During his distinguished congressional career, Mr. Gordon developed a reputation as the undisputed bipartisan leader in innovation policy in the U.S. Congress. During his chairmanship the committee passed 151 bills and resolutions and all were bipartisan. In 2007, he championed the America COMPETES Act, signed into law by President Bush, which promotes federal investments in innovation in order to make the US more competitive. In 2010, as Chairman of the Science and Technology Committee, he engineered the passage of the America COMPETES Reauthorization Act. Signed by President Obama, the act renewed the federal commitment to R&D and education, adding new provisions such as support for prize competitions. Mr. Gordon played a key role in developing and passing the 21st Century Nanotechnology Research and Development Act, which encouraged the federal government to promote the transfer of nanotechnology breakthroughs from laboratories to commercial products. He also promoted legislation that would implement a research program focusing on the environmental, health, and safety aspects of nanotechnology. Throughout his political career, Mr. Gordon led the debate on a wide range of technology issues and formulated legislative initiatives on a number of other subjects, including health information technology, nuclear power, rare earth minerals, and synthetic biotechnology. Additionally, he led the effort to enact the Energy Independence and Security Act of 2007, which increased mileage standards, improved vehicle technology, promoted alternative energy research, and improved energy efficiency in a variety of ways. Gordon was also a leading proponent of America's space program, and of improving the nation's performance in science, technology, engineering, and math (STEM) education. He is also a “Distinguished Fellow” on the Council on Competence and appointed by President Obama to the Blue Ribbon Panel of the Antarctica and Southern Oceans.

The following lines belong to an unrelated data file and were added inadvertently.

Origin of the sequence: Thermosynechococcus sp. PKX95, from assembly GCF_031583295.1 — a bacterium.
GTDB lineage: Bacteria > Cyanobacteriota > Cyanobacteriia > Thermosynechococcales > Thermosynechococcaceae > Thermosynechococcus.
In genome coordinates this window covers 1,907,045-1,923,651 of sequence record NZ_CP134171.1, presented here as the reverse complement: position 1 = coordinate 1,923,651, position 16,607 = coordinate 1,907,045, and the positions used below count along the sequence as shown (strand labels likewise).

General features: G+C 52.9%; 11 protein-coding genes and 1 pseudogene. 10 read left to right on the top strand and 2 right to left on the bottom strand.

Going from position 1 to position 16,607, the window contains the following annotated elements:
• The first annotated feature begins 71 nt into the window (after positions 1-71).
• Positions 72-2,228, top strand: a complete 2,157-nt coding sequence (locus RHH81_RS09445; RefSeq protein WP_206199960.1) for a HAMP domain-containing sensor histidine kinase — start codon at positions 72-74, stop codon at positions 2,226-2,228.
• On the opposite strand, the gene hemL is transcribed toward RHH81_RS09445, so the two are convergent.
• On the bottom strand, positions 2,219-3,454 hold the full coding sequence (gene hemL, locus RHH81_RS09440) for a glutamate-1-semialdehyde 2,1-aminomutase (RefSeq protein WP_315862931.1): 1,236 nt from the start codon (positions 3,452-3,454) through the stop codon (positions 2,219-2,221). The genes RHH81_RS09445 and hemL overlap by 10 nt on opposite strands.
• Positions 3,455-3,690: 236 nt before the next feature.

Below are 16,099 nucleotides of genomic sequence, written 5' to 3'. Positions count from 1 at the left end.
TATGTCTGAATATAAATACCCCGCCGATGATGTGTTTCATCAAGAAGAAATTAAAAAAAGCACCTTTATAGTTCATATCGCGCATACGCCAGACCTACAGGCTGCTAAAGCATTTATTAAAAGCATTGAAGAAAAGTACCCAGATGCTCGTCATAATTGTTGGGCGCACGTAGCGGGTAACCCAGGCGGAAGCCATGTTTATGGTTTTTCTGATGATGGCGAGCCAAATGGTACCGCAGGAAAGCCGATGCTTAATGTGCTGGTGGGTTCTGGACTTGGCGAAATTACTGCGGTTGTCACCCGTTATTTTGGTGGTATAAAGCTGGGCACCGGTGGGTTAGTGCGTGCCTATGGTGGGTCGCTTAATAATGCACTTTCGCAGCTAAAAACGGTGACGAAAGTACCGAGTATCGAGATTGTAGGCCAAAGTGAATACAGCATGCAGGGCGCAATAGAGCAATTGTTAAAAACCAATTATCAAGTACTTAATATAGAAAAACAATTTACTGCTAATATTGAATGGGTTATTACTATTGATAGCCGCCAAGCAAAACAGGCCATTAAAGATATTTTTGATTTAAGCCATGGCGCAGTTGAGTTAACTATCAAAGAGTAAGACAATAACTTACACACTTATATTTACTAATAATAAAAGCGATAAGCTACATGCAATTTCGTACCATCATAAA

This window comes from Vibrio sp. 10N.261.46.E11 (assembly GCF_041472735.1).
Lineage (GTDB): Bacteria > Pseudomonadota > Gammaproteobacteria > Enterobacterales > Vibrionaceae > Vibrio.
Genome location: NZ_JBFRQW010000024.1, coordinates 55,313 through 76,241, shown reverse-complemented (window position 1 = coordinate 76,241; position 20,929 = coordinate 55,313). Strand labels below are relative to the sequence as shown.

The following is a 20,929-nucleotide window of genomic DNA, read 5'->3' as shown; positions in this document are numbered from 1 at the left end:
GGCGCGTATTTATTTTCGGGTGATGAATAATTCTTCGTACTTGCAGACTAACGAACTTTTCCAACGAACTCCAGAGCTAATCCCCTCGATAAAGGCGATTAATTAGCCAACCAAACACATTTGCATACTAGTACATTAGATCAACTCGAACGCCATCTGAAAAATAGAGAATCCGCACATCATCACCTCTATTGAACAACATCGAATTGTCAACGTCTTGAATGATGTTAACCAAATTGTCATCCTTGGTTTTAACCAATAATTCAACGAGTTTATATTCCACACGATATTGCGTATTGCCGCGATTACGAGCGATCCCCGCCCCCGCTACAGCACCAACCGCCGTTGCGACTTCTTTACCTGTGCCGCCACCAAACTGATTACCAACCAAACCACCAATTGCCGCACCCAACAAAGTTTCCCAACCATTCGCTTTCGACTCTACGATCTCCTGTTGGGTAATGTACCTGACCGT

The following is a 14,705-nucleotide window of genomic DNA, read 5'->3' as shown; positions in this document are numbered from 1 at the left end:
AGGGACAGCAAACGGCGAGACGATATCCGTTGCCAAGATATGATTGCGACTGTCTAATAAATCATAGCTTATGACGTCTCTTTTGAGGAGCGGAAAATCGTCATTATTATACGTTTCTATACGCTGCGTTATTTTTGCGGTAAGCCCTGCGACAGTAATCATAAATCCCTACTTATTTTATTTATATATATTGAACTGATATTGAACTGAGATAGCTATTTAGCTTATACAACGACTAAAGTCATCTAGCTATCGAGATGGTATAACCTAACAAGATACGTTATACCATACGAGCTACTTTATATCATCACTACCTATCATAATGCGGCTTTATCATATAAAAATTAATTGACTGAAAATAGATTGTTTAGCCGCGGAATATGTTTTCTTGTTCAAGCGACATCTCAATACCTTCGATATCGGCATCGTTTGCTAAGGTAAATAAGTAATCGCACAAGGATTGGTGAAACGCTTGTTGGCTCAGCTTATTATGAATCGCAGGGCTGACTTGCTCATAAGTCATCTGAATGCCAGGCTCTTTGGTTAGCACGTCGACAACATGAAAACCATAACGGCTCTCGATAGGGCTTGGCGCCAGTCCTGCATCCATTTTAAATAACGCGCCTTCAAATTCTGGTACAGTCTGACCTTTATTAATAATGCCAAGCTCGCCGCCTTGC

In 2012, Gordon received the Insignia of Officier de la Légion d’Honneur, the highest decoration that the Republic of France can confer on an individual. In 2012 Gordon also received an honorary Ph.D. Rensselaer Polytechnic Institute.
Active in Democratic politics early on, Gordon served as executive director of the Tennessee Democratic Party in 1979 and state party chairman from 1981 to 1983.
Prior to his public service, Mr. Gordon was a lawyer in private practice. He served in the United States Army Reserve from 1971 to 1972.